An international fan club forms for Fernandez and Raducanu.
The Guardian newspaper in Britain calls Emma Raducanu, the British tennis star, “focused, fearless, unflappable.” In Toronto, The Globe and Mail …
The Guardian newspaper in Britain calls Emma Raducanu, the British tennis star, “focused, fearless, unflappable.”
In Toronto, The Globe and Mail notes of Leylah Fernandez: “The youngster from Laval, Que., has turned the WTA Tour on its ear in Flushing Meadows.”
The two unseeded teenagers, Raducanu 18, and Fernandez, 19, have become international sensations, especially back in their home countries. Raducanu was born in Toronto to a Romanian father and Chinese mother and moved to England when she was 2.
Fernandez was born in Montreal, about two months before Raducanu, to an Ecuadorean father and a mother from Toronto, whose parents immigrated to Canada from the Philippines.
Fernandez and Raducanu are meeting in the U.S. Open women’s final — the first all-teen final since 1999 — and celebrities have taken note.
“The Giant Slayer continues!!” Magic Johnson, the Hall of Fame basketball star, tweeted after Fernandez beat the second-seeded Aryna Sabalenka in a semifinal. Before that, Johnson told followers that if they hadn’t yet seen Fernandez play, they were “truly missing out.” Cassidy Hubbarth, an ESPN anchor of Filipino descent, tweeted out a series of Philippine flag emojis.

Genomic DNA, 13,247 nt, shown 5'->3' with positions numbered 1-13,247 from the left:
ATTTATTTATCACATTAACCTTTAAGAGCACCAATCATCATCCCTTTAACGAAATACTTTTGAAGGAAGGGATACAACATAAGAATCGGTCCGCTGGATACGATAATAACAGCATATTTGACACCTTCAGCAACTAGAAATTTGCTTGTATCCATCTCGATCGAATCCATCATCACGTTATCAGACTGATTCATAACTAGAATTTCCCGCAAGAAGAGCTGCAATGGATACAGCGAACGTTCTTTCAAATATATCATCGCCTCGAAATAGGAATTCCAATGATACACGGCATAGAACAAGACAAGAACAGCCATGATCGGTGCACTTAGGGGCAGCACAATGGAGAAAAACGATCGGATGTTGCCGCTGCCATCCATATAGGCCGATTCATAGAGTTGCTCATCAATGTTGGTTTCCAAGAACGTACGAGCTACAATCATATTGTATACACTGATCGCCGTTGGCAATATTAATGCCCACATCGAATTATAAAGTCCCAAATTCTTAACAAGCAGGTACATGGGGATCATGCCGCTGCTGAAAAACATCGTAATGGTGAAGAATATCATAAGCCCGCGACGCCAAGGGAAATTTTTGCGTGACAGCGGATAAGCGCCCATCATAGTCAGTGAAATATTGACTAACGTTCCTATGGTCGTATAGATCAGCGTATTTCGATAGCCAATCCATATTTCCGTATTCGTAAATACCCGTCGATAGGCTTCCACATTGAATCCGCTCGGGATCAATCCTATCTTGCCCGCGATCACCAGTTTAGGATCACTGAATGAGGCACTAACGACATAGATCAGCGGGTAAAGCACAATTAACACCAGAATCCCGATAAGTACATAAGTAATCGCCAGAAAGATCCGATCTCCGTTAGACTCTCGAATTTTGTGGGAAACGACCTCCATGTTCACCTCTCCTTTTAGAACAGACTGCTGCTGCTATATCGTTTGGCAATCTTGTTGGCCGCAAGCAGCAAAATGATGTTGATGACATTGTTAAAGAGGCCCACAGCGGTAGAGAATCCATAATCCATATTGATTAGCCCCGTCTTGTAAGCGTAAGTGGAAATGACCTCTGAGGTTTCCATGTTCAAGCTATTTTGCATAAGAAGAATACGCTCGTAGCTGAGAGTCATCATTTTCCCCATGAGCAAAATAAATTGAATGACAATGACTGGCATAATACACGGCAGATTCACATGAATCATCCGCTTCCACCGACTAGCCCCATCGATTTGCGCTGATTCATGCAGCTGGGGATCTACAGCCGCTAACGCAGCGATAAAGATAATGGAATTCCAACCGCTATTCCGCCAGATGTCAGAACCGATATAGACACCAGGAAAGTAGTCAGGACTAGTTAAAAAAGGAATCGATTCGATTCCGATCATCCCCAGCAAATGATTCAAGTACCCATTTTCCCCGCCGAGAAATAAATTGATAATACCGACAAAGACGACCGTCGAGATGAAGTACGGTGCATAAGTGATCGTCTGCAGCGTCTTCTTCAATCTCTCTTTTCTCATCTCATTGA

Prime Minister Boris Johnson of Britain weighed in, calling Raducanu’s semifinal win over Maria Sakkari “brilliant,” on his Twitter account and adding, “The whole country will be cheering you on in the final.”
Justin Trudeau, the prime minister of Canada, who is in the middle of an election campaign, also said his country was rooting for Fernandez.
The Canadian Maple Syrup cartel had to be thrilled, too. After a win, Fernandez joked on court that the sweet Canadian export was the key to the success of her and her compatriots, including Felix Auger-Aliassime, who reached a men’s semifinal; Bianca Andreescu, who won the tournament in 2019; and the rising Denis Shapovalov. Not bad for a country with a population about 10 percent as large as the United States.
Aleksandra Wozniak, one of the first Canadian women to break through and become a tennis sensation, tweeted, “Canada, you have a new star!”
Naturally, the Duke and Duchess of Cambridge sent regards to Raducanu. Kate Middleton is a well-known tennis fan and a regular in the Royal Box at Wimbledon each year.
Because of their connections to the Philippines and China, the young finalists are receiving support from many fans in Asia.
Jorge Fernandez, Leylah’s father and coach, said he reached out to one of the Filipino community organizations in Montreal that helped his family when Leylah was young. He said that, with everything going on, people there were surprised to hear from him. But he felt it was important.
“I’m glad that they’re touching the Asian community,” he said of both players. “I think that’s a huge opportunity in the women’s game just to be able to expand and have a new style.”